Now we leap over a thousand miles and see what they do with their eggplants up in the frozen waste lands. Actually, although I've spent nearly all my time in China in the south, I have often visited the north and it ain't so bad. The winters are cruel and Beijing is horrible any time of year, but I've been worse places than Jilin or Heilongjiang.
“Northeast China, historically also known as Manchuria*, is a geographical region of China. It consists specifically of the three provinces of Liaoning, Jilin and Heilongjiang” – Wikipedia
(* Manchuria - a term the Chinese loathe. It is still painful reminder of the Japanese occupation of the 1930s and the puppet government which was set up, nominally under the last emperor.)
Dongbei or North-Eastern China (in Chinese it is east-northern) has cold, cold winters and fresh vegetables can be rare.
东北茄段 North-Eastern Eggplant /527
This is a very simple dish to be served alongside other dishes.
Ingredients (as listed) : 200g eggplant, a little red chilli pepper. 3g salt, sesame oil, sesame seed paste, an appropriate amount of coriander leaf (cilantro).
Peel the aubergines and chop the flesh into chunks. Chop the red chilli peppers and the coriander.
Boil the eggplant until cooked, then drain. Add salt and sesame oil and mix well. Sprinkle with red pepper and coriander. Serve.
Mix sesame seed paste and salt in a small dish and serve alongside as a dip.
天津茄泥 Tianjin Eggplant /527
Tianjin is a large industrial and port city on the coast near Beijing. Because of its location, its cuisine is heavily seafood orientated, but they also go in for a lot of donkey meat (delicious!) and mutton (ditto). It is a meat dominated cuisine, largely because of the difficulty in sourcing vegetables in the harsh winter months.
This is another simple dish.
Ingredients (as listed): 200g Eggplant, chilli oil, salt, soy sauce, coriander (cilantro), minced garlic.
The eggplant is washed, skinned and sliced into rounds; the coriander chopped.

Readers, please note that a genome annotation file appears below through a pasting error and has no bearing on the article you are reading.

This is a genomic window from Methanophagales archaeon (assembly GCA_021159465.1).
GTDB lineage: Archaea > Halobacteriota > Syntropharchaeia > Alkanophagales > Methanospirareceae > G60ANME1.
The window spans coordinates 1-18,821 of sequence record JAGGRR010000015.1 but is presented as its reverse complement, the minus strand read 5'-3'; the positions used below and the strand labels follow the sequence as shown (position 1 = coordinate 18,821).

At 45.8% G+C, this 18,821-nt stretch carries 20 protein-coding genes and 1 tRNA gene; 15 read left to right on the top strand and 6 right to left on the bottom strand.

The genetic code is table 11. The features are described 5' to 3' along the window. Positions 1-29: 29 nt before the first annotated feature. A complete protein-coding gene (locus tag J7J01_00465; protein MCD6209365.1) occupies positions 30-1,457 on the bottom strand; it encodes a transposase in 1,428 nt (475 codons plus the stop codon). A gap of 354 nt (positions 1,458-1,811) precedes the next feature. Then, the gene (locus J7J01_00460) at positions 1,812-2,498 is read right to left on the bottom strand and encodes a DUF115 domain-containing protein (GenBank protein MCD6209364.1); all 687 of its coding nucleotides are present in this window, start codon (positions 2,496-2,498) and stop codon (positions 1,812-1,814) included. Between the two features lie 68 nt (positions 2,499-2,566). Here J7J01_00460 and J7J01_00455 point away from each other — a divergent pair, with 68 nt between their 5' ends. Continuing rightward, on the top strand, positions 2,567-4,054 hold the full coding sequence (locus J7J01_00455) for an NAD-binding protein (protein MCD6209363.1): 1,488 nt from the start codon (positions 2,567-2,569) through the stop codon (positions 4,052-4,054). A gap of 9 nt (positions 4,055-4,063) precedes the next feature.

The eggplant slices are arranged on a circular plate in overlapping slices working to the centre in a spiral making a neat mound resembling an upturned bowl . (I wish I could post the picture from the book – this is difficult to explain! I might have to prepare one and photograph it myself at the weekend. I have searched the interweb, but with no luck))
The prepared eggplant is then steamed until cooked. No timing is given. In the meantime a wok is put on to heat up. The chilli oil, salt, soy sauce and a “dribble” of water are added and cooked until fragrant. This 'sauce' is then poured over the eggplant, the coriander and minced garlic sprinkled on top. Serve.
京酱八宝茄 Beijing Eight Treasure Eggplant /527
This is a bit more complicated dish. ‘Eight Treasure’, like ‘Three Delicacy’ is a term used to describe many dishes from cheap rice porridges in school or factory canteens all the way up to intricate (and very expensive) imperial cuisine. There doesn't actually have to be 8 ingredients. Any time you see a Chinese number add the word ‘approximately’. Even 5-spice powder doesn't necessarily contain only five spices in China!
Ingredients (as listed): 200g eggplant, 100g squid tentacles, green onion, cucumber, red bell peppers, bean curd skin, chilli bean sauce (sold in Asian stores as doubanjiang or toubanjiang etc.) and salt.
The eggplant is washed and cut into strips, the squid tentacles washed and cut into segments, onions cut into flowers, cucumbers and red peppers washed and cut into thin strips.
The cucumbers and red peppers are wrapped in the bean curd skin to make rolls. These are then briefly steamed.
The eggplant and squid tentacles are quickly stir fried, then a little water is added along with the chilli bean paste and salt. This continues to cook until fragrant and the eggplant is fully done.
The vegetable wraps are arranged neatly around the edge of a circular plate and the eggplant and squid in sauce poured into the centre.
Very different from the southern eggplant dishes. Seems the northerners don't like eggplant skin (although the Beijing one retains the skin). I've never seen them skinned in the south.
The book doesn't include what I guess to be the most common eggplant dish – 茄子肉末 qié zi ròu mò – stir fried eggplant with minced pork, garlic, chilli pepper, green onion and coriander (cilantro), soy sauce etc. Served everywhere from at home, to roadside shacks to college or factory canteens, to up-market restaurants. Probably so well known there is no need to include it in a cookbook. Real comfort food.
I'll be back in a few days with info the other dishes Smithy asked about. I just received a phone call from one of my researchers who is up a mountain on the Guangxi - Hunan - Guizhou border area and has tracked down someone I've been trying to find for about three years, and discovered the person is willing to talk to me. A shaman. Allegedly a real one. If you never hear from me again, I've probably gone to the spirit world. I wonder what they eat there. And how they deal with ghostly eggplants.